The latest spike in natural gas and electricity prices in China was caused by lower global LNG production and fast-growing energy demand as the Asian powerhouse was the first country to emerge from the Covid-19 pandemic, the International Energy Agency (IEA) said. But analysts are critical when it comes to Beijing’s ambitions to curb CO2 emissions as this would require massive green energy investment.
Coal is still king in China's energy mix so far, but things are about to change. Today, over 60% of the country’s electricity and heat generation is derived from coal-fired power stations. Natural gas demand has seen a brisk rise since 2015, largely thanks to strong policy support particularly in the electric power sector.
But China still relies heavily on imports, which met over 70% of its consumption of oil and 45% of gas in 2020. Hence, the latest rise in global oil and gas prices directly translates into soaring energy costs for China’s state-owned importers: CNPC, Sinopec and PetroChina.
Among the reasons for the spike in European gas prices are a strong economic rebound following a long and cold winter that drained stockpiles, tighter-than-expected gas supply, and other weather-related factors including lower-than-usual availability of wind energy in recent weeks, IEA analysts specified.
“Broader global gas market dynamics have also had an effect, including strong cold spells in East Asia and North America in the first quarter of this year followed by heat-waves in Asia and drought in various regions. Meanwhile, unplanned outages and delayed maintenance have cut into LNG production,” added the statement signed by Executive Director Fatih Birol. “Recent increases in global natural gas prices are the result of multiple factors, and it is inaccurate and misleading to lay the responsibility at the door of the clean-energy transition,” he argued.
Winter 2021-22: a ‘stress test’ for the system
However, the IEA’s latest statement on global LNG and gas price rises omits any hint that the anti-hydrocarbon and poor gas storage policies of most European Union governments and those of the UK government may have partially caused current shortages in natural gas supply. Still, the IEA head said he believes only that the coming winter would be a “stress test” for the system. “Going forward, the European gas market could well face further stress tests from unplanned outages and sharp cold spells, especially if they occur late in the winter,” said Birol.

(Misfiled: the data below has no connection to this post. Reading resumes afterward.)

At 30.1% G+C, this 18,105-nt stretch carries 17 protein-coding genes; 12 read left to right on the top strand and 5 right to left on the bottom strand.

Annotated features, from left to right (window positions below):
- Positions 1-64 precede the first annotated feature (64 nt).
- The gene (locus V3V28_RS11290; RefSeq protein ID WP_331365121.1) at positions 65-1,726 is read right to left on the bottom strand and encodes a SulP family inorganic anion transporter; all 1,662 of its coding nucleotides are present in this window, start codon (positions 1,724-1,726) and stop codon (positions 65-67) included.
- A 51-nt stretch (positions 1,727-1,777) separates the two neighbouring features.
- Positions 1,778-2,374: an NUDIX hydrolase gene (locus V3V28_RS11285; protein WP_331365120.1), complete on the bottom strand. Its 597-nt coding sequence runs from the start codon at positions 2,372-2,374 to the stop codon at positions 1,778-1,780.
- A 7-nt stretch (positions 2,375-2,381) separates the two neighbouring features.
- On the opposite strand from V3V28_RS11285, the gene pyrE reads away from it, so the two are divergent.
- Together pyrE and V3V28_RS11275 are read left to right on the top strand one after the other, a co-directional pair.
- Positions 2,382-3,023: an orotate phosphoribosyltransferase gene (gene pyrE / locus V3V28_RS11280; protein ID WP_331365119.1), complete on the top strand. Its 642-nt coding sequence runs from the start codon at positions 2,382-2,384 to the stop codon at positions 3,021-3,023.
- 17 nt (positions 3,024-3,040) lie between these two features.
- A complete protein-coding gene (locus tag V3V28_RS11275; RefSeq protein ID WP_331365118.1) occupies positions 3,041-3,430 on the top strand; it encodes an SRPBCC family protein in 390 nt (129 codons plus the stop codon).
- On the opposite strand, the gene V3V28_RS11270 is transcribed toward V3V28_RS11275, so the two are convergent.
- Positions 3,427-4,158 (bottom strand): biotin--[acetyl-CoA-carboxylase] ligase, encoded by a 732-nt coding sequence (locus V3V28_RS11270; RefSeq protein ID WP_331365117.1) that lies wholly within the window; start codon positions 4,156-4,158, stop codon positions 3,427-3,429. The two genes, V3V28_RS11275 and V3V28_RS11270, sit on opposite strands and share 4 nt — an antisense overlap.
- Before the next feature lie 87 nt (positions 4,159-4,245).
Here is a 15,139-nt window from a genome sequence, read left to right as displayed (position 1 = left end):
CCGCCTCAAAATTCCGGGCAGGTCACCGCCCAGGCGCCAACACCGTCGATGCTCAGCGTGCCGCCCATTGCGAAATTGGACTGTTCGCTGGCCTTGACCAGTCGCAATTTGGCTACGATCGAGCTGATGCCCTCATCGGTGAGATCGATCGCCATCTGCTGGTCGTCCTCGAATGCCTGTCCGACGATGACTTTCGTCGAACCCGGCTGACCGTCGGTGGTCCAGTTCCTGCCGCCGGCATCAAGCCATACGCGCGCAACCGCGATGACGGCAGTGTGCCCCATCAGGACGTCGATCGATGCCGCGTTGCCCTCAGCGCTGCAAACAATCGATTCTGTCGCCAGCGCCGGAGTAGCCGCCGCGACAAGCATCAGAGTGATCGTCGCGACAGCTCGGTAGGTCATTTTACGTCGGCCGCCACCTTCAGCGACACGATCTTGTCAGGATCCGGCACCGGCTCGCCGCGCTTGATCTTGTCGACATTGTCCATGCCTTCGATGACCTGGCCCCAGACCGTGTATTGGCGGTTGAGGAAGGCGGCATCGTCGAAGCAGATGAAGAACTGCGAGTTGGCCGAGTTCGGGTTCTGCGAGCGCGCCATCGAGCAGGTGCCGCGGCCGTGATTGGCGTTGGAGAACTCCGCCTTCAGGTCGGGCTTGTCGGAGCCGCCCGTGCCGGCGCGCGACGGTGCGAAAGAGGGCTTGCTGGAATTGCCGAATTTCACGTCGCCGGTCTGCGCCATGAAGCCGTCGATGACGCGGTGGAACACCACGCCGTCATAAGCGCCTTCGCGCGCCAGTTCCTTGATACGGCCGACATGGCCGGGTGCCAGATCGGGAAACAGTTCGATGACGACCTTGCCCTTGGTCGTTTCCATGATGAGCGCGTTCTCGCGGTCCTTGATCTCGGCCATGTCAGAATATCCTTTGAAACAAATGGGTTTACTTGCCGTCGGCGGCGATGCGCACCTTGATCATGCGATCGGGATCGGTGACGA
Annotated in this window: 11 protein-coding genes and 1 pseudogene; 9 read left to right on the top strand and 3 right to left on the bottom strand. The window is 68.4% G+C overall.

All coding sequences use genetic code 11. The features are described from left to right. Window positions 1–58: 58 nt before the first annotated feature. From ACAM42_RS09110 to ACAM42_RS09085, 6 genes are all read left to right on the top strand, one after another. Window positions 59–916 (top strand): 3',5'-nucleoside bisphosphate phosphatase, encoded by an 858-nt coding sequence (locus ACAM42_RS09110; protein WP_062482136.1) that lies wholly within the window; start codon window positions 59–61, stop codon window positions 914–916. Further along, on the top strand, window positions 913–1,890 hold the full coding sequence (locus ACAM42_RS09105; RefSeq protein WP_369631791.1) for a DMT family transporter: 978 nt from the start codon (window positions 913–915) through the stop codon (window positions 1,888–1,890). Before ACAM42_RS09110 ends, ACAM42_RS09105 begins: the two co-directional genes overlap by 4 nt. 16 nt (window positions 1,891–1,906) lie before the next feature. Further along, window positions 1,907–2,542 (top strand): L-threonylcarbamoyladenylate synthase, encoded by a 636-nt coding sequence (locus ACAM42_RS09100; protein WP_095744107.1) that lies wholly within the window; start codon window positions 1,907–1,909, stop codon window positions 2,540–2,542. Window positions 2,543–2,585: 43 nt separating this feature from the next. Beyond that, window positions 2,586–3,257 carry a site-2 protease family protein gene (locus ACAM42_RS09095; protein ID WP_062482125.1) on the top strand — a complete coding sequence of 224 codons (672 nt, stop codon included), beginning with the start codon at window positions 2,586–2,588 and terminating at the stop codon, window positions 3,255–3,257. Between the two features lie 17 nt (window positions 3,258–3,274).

China, meanwhile, is seen to have “a clear pathway” to build a more sustainable, secure and inclusive energy future even as it remained the world's largest carbon emitter, IEA analysts commented. “China's remarkable economic growth over the past four decades has lifted hundreds of millions of people out of poverty and made China a leader in many industries, but it is now accounting for one-third of global CO2 emissions,” the agency’s latest country report states.
Ambitious goals require massive investment
Today, China's emission of 33.3% of the global total compares with the less than 1%t of global emissions blamed on nations like France and the UK. Going forwards, China is aiming to reach a peak in its CO2 emissions before 2030 and carbon neutrality before 2060.
Though IEA analysts are convinced that “China has the means to achieve these goals and even accelerate its clean energy transition further, they caution that realizing these goals would mean Beijing would have to incentivize or partially fund a massive expansion of the use of green energy sources like solar, wind power and hydrogen. Major improvements in energy efficiency would also be required, as well as lower emissions from China’s existing stock of fossil-fuel power plants and industrial facilities.
“With its strong track record in clean energy technologies, China has the capabilities to accomplish an accelerated transition that would put its CO2 emissions into marked decline after 2025, falling to almost 20% below their current level by 2030,” IEA analysts concluded.